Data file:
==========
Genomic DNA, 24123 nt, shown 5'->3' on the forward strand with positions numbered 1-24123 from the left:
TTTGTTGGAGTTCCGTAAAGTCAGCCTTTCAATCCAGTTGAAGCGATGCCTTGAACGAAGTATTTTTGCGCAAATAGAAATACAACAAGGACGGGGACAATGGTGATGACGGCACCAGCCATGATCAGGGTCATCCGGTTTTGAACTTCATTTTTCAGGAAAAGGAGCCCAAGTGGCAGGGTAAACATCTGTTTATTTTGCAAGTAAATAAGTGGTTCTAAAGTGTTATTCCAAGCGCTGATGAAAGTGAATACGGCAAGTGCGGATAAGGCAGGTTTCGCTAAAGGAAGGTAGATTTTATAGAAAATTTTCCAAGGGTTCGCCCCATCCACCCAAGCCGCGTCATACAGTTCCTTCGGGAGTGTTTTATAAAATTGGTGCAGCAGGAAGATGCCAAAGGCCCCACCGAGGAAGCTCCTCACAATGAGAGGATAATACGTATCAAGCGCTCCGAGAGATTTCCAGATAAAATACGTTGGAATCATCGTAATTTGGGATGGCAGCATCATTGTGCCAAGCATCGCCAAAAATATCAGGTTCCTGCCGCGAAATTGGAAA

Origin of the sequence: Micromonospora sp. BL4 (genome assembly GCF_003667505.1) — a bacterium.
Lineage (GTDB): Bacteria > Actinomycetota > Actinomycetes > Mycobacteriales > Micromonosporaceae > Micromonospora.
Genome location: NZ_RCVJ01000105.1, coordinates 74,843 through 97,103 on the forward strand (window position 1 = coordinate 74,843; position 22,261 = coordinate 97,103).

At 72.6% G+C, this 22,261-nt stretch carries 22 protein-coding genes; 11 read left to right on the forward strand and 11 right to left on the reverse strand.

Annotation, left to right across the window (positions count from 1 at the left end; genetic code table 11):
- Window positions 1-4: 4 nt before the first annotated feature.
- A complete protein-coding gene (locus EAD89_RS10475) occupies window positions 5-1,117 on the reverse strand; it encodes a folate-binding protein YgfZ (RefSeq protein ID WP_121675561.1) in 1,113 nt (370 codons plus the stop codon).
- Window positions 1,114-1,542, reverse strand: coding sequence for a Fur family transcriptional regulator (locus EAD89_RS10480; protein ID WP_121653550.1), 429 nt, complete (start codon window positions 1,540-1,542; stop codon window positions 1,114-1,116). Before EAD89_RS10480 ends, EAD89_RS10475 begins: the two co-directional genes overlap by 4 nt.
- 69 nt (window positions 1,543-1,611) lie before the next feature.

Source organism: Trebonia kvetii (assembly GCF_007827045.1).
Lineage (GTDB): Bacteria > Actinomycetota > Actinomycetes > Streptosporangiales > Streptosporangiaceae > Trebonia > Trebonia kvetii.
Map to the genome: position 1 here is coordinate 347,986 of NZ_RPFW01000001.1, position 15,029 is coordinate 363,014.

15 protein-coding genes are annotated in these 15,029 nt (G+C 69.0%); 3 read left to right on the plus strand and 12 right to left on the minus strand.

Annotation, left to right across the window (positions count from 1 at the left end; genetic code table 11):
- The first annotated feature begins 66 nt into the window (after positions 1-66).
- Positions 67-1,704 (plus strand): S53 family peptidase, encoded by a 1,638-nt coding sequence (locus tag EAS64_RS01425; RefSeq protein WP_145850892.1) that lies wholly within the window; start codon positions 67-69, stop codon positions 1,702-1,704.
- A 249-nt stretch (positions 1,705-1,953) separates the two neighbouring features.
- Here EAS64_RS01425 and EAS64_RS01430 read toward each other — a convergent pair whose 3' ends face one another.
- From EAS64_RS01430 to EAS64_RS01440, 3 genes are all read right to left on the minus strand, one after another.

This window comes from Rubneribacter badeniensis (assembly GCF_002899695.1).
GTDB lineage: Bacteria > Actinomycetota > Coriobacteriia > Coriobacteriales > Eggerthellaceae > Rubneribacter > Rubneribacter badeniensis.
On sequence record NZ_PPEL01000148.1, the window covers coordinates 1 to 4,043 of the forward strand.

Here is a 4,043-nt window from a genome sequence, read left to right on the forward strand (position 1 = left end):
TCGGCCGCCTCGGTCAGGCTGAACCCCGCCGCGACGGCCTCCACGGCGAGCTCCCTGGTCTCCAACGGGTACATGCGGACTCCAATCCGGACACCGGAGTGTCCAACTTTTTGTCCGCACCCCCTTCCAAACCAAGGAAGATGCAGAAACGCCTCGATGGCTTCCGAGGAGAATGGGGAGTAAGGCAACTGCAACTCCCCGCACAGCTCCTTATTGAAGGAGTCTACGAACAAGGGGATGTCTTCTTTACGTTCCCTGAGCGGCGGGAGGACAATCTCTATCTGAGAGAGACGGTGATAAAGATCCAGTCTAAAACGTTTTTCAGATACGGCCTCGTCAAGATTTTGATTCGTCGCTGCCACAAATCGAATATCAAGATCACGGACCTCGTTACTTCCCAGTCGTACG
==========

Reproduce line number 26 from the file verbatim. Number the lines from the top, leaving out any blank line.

TCGGCCGCCTCGGTCAGGCTGAACCCCGCCGCGACGGCCTCCACGGCGAGCTCCCTGGTCTCCAACGGGTACATGCGGACTCCAATCCGGACACCGGAGTGTCCAACTTTTTGTCCGCACCCCCTTCCAAACCAAGGAAGATGCAGAAACGCCTCGATGGCTTCCGAGGAGAATGGGGAGTAAGGCAACTGCAACTCCCCGCACAGCTCCTTATTGAAGGAGTCTACGAACAAGGGGATGTCTTCTTTACGTTCCCTGAGCGGCGGGAGGACAATCTCTATCTGAGAGAGACGGTGATAAAGATCCAGTCTAAAACGTTTTTCAGATACGGCCTCGTCAAGATTTTGATTCGTCGCTGCCACAAATCGAATATCAAGATCACGGACCTCGTTACTTCCCAGTCGTACG